6 user 3 critic

Sunspring (2016)

A computer generated the screenplay for this short science fiction film.


Oscar Sharp


Benjamin (as Benjamin, a system-on-chip [SOC] computer with graphics processing unit [GPU], running a 'long short term memory' [LSTM] recurrent neural network [RNN])




Complete credited cast:
Thomas Middleditch ... H
Humphrey Ker ... C
Elisabeth Gray ... H


A computer generated the screenplay for this short science fiction film.

Plot Summary | Add Synopsis

Plot Keywords:

nonsense | experimental film | See All (2) »


Short | Sci-Fi


Did You Know?


The screenplay was written by an artificial intelligence. The goal of the film was to see if a computer could write a screenplay that could win a competition. See more »

Crazy Credits

The opening titles read:

Just above your smartphone keyboard lives an artificial intelligence. It was trained on lots of texts and emails, And tries to guess what you'll type next.

We were curious what would happen if we trained this kind of software on something else;

Science fiction screenplays.

So we fed a LSTM Recurrent Neural Network with these: [Numerous screenplays are listed as .txt files.] Then gathered a cast & crew for one day.

Then we fed in random seeds from a sci-fi filmmaking contest...

Prompts Title: Sunspring Dialogue: "It may never be forgiven, but that is just too bad." Prop & action: A character pulls a book from a shelf, flips through it and puts it back. Optional science idea: In a future with mass unemployment, young people are forced to sell blood. ...Gave it a cup of really hot tea...

...And turned it on.

This was the screenplay it wrote:

[Screenplay shown on screen]

Along with these song lyrics: [Lyrics shown on screen]

What follows

is our attempt at making it.

Sunspring See more »


Featured in It's No Game (2017) See more »


Home on the Land
Lyrics by Benjamin (as The Computer)
Music by Tiger Darrow and Andrew Orkin
See more »

User Reviews

The computer aspect is only successful in so much as it shows the power of creative people
21 February 2017 | by bob the mooSee all my reviews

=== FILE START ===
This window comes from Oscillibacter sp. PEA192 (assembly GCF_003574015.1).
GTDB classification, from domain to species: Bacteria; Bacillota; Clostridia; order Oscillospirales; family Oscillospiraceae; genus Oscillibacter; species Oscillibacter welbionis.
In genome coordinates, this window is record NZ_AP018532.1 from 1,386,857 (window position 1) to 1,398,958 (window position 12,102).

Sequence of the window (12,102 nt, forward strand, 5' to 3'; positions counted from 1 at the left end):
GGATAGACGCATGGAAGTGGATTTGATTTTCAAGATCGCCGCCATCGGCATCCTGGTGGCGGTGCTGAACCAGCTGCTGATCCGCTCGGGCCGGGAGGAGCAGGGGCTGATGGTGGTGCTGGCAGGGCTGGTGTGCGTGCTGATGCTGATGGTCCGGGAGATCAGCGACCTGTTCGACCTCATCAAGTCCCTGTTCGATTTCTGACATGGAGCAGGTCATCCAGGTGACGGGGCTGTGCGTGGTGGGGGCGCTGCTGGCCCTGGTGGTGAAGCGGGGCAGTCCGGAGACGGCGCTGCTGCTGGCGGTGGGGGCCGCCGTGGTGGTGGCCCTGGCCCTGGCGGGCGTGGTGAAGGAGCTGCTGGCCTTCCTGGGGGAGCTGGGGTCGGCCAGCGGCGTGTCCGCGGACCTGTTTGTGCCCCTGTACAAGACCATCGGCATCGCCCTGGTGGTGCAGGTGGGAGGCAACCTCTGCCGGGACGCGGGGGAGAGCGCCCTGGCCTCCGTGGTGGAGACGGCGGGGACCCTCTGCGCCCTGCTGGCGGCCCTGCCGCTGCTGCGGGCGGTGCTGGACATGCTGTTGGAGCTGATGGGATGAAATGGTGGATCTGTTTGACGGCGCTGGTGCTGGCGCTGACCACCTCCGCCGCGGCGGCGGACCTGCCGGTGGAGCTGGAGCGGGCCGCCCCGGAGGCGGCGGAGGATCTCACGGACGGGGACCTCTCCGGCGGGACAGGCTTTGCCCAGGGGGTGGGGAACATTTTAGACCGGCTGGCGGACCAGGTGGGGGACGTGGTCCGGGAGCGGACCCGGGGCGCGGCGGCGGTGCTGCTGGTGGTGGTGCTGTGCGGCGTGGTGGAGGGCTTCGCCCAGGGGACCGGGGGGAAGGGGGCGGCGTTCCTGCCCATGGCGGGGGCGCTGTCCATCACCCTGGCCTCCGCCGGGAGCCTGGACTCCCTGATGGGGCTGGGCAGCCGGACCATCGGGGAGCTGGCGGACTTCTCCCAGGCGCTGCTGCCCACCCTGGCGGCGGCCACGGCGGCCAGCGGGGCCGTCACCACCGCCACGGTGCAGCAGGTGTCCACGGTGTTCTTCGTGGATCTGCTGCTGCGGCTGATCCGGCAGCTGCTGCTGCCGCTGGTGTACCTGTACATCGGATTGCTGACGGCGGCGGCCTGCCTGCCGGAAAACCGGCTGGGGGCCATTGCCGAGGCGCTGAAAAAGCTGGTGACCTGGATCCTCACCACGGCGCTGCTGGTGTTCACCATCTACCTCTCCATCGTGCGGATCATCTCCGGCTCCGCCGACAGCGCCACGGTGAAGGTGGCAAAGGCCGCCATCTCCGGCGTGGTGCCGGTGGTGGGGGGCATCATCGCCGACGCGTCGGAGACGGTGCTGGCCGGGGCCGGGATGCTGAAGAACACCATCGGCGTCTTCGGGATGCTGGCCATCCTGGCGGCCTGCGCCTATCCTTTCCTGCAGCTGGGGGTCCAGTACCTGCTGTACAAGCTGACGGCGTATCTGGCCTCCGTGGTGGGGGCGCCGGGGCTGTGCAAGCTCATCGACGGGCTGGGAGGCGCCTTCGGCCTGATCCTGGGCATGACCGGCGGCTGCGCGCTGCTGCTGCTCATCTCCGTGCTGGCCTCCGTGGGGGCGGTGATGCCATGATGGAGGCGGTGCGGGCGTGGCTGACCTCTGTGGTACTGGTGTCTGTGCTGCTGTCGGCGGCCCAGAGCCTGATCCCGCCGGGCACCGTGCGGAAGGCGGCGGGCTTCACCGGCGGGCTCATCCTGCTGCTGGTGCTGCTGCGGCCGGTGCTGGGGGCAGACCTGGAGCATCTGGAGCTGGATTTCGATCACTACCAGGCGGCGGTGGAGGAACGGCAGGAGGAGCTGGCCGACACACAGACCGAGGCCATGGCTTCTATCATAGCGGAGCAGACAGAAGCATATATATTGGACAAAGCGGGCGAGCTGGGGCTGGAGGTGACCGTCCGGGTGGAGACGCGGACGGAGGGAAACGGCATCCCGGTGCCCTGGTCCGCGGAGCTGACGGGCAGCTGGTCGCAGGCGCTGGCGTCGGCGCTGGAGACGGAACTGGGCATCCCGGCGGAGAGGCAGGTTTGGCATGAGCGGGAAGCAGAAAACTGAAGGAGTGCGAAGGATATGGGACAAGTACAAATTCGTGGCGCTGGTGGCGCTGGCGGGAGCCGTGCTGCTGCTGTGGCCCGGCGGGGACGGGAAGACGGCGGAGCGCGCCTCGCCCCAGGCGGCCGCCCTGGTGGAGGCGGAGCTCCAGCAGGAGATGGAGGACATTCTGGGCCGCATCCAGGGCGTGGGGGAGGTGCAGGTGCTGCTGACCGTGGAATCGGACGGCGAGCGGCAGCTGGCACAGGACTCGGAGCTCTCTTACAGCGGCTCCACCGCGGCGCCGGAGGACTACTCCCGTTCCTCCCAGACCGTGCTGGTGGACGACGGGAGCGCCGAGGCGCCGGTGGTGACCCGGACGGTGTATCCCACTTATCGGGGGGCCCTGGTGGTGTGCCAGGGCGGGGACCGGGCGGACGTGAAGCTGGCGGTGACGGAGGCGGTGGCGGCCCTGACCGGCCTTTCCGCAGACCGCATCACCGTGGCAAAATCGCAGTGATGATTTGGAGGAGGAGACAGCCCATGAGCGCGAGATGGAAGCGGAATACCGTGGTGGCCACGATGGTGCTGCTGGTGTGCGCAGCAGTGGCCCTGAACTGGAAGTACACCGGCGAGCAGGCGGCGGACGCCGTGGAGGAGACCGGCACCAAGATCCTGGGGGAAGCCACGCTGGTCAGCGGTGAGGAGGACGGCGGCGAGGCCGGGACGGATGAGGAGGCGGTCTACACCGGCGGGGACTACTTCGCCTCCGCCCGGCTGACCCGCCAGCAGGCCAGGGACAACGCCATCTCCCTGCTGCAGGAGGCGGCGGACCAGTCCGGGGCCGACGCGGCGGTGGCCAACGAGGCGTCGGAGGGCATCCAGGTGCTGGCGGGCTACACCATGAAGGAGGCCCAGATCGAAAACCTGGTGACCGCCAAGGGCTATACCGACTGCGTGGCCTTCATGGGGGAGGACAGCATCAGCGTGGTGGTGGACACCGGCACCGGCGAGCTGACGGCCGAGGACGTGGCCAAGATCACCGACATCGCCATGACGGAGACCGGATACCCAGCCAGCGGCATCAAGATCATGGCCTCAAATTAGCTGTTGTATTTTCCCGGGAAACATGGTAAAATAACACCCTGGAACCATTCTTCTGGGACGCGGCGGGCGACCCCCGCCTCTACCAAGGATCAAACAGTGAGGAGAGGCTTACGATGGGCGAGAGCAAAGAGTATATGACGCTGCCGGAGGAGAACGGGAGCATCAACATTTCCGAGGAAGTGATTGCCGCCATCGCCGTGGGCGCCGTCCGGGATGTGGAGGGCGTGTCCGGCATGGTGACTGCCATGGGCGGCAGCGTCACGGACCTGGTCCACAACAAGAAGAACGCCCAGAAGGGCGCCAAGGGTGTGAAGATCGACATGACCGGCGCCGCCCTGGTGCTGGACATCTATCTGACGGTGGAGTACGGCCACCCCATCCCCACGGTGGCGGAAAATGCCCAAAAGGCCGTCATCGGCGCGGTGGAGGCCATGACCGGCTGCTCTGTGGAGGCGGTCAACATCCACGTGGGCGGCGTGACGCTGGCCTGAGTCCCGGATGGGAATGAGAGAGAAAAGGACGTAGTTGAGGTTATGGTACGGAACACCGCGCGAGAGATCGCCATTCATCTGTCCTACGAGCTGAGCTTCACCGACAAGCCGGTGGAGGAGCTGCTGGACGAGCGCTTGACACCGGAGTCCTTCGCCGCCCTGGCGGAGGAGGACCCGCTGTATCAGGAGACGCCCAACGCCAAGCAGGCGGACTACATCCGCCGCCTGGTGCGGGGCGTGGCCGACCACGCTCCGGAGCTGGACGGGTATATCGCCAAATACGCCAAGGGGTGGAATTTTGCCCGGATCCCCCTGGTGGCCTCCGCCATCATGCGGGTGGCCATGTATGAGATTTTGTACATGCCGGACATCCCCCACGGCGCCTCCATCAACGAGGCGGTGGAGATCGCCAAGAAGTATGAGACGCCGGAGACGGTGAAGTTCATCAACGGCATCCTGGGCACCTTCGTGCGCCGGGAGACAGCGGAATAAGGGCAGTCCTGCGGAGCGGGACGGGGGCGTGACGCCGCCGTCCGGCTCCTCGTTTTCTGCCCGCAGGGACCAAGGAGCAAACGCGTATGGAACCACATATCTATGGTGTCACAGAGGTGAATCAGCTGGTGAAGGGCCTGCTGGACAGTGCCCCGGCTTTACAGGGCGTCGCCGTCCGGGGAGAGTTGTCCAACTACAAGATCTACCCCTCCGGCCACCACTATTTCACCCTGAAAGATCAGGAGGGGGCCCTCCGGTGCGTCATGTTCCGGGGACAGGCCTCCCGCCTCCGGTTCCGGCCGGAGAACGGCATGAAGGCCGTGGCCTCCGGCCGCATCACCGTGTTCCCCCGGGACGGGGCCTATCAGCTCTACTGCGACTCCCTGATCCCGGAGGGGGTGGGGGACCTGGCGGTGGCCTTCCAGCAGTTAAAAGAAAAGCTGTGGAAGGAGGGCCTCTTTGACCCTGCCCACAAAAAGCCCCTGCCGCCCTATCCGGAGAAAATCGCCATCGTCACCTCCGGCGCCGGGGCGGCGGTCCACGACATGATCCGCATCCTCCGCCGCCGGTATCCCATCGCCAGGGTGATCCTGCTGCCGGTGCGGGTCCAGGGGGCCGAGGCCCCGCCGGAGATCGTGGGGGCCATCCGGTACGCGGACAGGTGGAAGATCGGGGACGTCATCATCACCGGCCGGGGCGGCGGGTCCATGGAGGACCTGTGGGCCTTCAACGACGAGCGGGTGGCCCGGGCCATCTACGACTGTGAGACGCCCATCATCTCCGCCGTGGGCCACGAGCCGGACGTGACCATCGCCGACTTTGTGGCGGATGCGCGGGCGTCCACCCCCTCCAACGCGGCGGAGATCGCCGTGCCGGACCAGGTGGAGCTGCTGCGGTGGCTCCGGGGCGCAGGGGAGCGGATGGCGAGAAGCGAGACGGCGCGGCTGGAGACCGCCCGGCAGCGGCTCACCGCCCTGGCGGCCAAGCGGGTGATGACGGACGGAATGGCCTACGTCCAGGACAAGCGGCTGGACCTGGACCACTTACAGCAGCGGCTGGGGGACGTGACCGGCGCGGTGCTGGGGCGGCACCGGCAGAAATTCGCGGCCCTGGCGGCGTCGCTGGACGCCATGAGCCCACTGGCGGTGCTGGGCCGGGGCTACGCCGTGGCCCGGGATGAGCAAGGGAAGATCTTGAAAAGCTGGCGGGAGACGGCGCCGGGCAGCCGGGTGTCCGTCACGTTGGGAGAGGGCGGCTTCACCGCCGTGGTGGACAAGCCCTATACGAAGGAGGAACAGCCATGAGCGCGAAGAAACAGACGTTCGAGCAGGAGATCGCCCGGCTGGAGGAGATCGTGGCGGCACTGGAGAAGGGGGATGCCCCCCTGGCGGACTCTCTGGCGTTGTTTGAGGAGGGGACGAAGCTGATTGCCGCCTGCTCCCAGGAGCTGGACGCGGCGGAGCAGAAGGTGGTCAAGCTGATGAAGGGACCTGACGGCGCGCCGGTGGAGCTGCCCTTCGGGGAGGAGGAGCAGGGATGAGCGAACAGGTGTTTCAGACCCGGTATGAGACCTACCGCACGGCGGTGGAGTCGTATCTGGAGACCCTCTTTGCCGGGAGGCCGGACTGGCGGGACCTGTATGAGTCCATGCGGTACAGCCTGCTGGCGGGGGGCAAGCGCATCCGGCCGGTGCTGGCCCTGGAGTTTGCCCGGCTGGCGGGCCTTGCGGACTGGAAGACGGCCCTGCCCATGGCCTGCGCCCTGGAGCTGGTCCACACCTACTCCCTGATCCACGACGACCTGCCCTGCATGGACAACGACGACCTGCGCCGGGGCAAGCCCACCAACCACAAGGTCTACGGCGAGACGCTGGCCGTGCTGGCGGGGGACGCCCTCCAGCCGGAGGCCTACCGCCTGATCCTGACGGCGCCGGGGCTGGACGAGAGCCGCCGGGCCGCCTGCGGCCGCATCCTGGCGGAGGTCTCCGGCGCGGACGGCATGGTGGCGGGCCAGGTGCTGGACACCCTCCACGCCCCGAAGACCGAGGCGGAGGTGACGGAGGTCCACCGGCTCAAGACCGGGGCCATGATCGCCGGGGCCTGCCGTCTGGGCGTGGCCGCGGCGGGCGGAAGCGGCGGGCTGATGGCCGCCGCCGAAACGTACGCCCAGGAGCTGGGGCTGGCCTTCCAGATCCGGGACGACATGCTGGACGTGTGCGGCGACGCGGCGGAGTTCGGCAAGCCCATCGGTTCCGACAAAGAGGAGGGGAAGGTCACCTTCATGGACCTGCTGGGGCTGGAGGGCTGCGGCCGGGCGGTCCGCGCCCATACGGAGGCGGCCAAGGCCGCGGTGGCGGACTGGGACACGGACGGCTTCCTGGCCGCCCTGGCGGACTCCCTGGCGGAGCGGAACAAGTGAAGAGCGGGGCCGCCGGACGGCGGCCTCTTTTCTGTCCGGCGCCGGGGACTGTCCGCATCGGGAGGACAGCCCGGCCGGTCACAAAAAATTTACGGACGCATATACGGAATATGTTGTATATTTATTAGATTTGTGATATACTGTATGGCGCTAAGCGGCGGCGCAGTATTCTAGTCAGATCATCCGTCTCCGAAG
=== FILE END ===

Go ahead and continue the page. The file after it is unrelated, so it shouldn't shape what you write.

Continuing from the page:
If you have heard of this short film then you almost certainly have done so due to the "written by artificial intelligence" element, which is not only an interesting idea, but of course is a good headline to get your film some attention (certainly this is what worked for me). It raises the question about whether or not a computer algorithm can write a sci-fi script if you feed it lots of other ones to work from. The obvious answer provided by the resulting script is "no; no it can't". However the much more interesting thing that the film shows about technology in filmmaking is that when it is only a tool in the hands of talented people then it can work.

Sunspring shows us this by taking a script which plays like a nonsense poem, and turns it into a surprisingly dramatic and amusing sci-fi love-triangle with dark secrets in a futuristic world. The team find the meaning in the words wherever they can; where they can't they turn to the camera and the cast to give it some sort of context to help it work. In short it is the delivery of the film, not the origins of it, that makes it work. The presence of Middlemarch got the headlines due to his role in Silicon Valley, but the other two actors are just as good – in particular Gray gives the final dialogue scene a lot more heart than it has on paper. There is humor in here, tension, pain, heart – and almost none of this comes from the computer generated script.

That is maybe a little harsh, because one should give some credit to Benjamin (the algorithm essentially) for its phrasing. At times the lines are garbage (lots of 'I don't know' in there) but here and there you get some wonderful lines which are either joyful in their randomness (I have to go to the skull), or have an unexpected poetry to them (he looks at me, and he throws me out of his eyes).

None of this yet mentions that this film was also one of the 48-hour challenges; a nice idea which usually produces films which are not so much good films as they are just achievements in working against a clock. For sure Sunspring is a very well-produced film even without this context; and it is encouraging to see that a film playing with technology succeeds in confirming that it is the creative and talented people that make the film work, not the technology they used to make it.

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Release Date:

9 June 2016 (USA) See more »

Company Credits

Production Co:

End Cue See more »
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Technical Specs




Aspect Ratio:

2.35 : 1
See full technical specs »

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